PDL1 inhibitors in melanoma
Dr Roy Herbst - Yale Cancer Center, New Haven, USA
Cancer cells have mutations and these mutations are presented in the surface of the cell and that allows the immune system T-cells to target the cancer cell. That would be great if it really worked but what happens is cancer cells have evolved in response to T-cell stimulation, interferon gamma stimulates a protein known as PDL1 to be made on the tumour cell. This protein acts as a disguiser, it camouflages the cancer cell from the immune system because the PDL1 protein on the surface of the tumour cell binds to the T-cell and turns off the T-cell.
Why is there so much interest in PDL1?
One, it’s just extraordinary biology to understand that this checkpoint is so important for immune function and that if you release the checkpoint you then activate the T-cells and I guess the big reason is that it’s working. If you look at this meeting you can see multiple approaches, different antibodies, different companies, slightly different targets and what you can see is that we are seeing tumours respond in lung cancer and melanoma and renal cancer and head and neck cancer and breast cancer. It’s just phenomenal that we’re seeing this type of response and these durable responses with a large number of agents.
Can you modulate inhibition?
My MPDL compound that I’m presenting on behalf of a group of investigators, a Roche compound, actually targets PDL1. So it targets this disguiser protein on the surface of tumour cells.
What was the structure of your study?
This is a phase I trial being presented, 171 patients, 140 patients evaluable for efficacy. We’re seeing response rates in the mid-20% range, very durable responses. We’re seeing responses in melanoma, we’re seeing responses in kidney cancer and lung cancer, some responses also shown in head and neck cancer, as well colon cancer and we’re actually seeing that these patients are doing well. Now, one concern would be toxicity and it looks like these agents are very well tolerated.
What can you say about efficacy in patients with advanced cancers?
The fact that you can do a phase I study with 140 evaluable patients seeing response rates in the mid-20% range, seeing toxicity where only four patients had immune-related adverse events, some mild hepatitis or other problems, really tells you that we have an agent that’s here for the long-term. This is an agent where, once we identify markers, and I presented some data to show that there is a biomarker, we can target PDL1 in the tumour microenvironment and that could even make the response rate higher, bring it up to almost 40%. So I think that we now have a whole new class of drugs that’s going to be used in a host of solid tumours and that these drugs could be used either alone or in combination in the future to benefit patients.
What would it be used in combination with?
You could think about combining it with other targeted therapies, for example in lung cancer you would think that you could use it with tyrosine kinase inhibitors to target specific pathways that are addicted, such as epidermal growth factor receptor mutated patients or ALK translocated patients. You could also imagine that you might use it with agents that target MEK, for example, which is a very hot topic at this meeting; the sky’s the limit. Also studies are on-going with other agents of class looking at the drug with chemotherapy, that’s a possibility as well. So I really think that this has opened a whole new avenue; I think that in the next few years, we’ve already seen it for the last two years, immunotherapy is going to be one of the top areas of research.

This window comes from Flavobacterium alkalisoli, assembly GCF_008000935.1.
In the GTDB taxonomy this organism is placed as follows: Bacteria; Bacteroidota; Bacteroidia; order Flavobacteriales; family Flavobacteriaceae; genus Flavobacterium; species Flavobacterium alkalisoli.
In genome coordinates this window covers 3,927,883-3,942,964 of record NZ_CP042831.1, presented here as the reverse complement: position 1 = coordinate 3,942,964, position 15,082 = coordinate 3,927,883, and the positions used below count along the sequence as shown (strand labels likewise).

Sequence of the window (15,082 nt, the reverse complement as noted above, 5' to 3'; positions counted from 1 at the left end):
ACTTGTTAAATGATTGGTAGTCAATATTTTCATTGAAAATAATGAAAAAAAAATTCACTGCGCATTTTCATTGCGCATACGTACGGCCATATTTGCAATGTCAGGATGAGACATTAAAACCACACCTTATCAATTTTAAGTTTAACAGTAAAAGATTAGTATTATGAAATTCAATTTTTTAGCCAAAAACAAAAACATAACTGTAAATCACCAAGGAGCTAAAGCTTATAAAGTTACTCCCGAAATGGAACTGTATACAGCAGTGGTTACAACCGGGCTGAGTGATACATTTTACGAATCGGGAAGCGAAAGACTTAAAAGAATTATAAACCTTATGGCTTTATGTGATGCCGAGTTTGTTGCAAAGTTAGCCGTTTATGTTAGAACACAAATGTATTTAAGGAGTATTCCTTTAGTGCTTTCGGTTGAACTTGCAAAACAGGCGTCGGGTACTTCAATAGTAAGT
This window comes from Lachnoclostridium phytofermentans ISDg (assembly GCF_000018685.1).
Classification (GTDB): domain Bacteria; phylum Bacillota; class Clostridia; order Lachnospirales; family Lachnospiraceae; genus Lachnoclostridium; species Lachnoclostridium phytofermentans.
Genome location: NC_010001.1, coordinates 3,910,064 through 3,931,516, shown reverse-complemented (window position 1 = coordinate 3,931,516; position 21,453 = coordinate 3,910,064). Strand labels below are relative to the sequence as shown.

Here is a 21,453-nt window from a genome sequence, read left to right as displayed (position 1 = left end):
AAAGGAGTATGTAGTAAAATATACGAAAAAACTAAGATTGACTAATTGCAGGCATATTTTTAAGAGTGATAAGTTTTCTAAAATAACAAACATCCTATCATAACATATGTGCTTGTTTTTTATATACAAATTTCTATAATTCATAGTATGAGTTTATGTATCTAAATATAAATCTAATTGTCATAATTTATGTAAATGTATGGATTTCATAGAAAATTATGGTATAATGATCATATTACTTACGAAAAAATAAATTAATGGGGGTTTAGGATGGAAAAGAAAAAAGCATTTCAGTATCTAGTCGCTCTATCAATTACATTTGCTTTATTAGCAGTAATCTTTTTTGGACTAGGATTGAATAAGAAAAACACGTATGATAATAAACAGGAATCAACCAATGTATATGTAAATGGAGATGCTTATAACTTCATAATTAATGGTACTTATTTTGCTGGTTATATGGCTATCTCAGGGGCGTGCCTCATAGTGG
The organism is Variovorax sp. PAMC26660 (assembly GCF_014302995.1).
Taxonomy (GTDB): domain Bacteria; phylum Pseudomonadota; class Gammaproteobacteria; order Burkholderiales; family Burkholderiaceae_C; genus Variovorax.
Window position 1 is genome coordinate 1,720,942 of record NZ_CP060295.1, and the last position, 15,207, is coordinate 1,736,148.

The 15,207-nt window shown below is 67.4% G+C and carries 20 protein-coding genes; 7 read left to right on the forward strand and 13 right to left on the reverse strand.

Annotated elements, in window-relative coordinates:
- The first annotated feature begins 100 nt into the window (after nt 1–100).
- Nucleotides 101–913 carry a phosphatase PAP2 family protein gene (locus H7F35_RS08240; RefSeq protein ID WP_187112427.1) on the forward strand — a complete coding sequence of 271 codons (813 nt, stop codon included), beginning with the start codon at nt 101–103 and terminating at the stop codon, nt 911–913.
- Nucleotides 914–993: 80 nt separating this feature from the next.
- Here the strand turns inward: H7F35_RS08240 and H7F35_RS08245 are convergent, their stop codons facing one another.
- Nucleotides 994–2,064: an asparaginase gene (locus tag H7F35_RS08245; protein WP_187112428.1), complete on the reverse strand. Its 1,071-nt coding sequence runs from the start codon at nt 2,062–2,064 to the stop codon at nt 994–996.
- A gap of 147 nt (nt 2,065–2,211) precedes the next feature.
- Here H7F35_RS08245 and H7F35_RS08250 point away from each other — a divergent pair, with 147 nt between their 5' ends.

We’re seeing such a high response rate you have to wonder how many of these patients are getting complete response. I think it’s still probably a minority but one of the things you never know with these agents is what’s left – is it active tumour or is it just scar tissue. So we’re going to need to do more biopsy-based studies to really figure that out. I will tell you, though, that when you have an agent that looks good in advanced disease the next step is to bring it to earlier stage disease. So I think we’re going to start seeing these agents used in the front line setting in certain cancers or as adjuvant therapy or as a maintenance therapy. Given the toxicity profile of the MPDL, I would predict in lung cancer, for example, which is the area where I treat patients most often, we’re going to start seeing this agent in the first line metastatic setting in the stage 3 patients who have locally advanced lymph nodes. Those patients are cured but to a small extent, maybe we can increase that cure rate by using the agent early, preventing tumour progression and metastases, these are all questions that remain to be asked.
Is there a possibility of any autoimmune effects?
Absolutely, that’s one of the concerns of toxicity but the nice thing about the MPDL is it targets the tumour cell, the PDL1, and it actually leaves PDL2, which is on many of the normal cells in the body, intact. And many think that PDL2 might be involved in dampening the immune system in response to inflammation and the hope would be that there would be less autoimmunity and fewer side effects. It’s too soon to tell that in an early phase trial but all the data so far are consistent with that fact.
What are the clinical implications?
Well, someone like myself who sees many patients, they come in, they have failed multiple prior therapies, the median number of prior therapies in my trial was upwards of 2. I now have a weapon to offer them, something that can make them feel better, their tumour shrinks, hopefully they live longer. It’s very promising; it makes my day much better because I’m helping more people.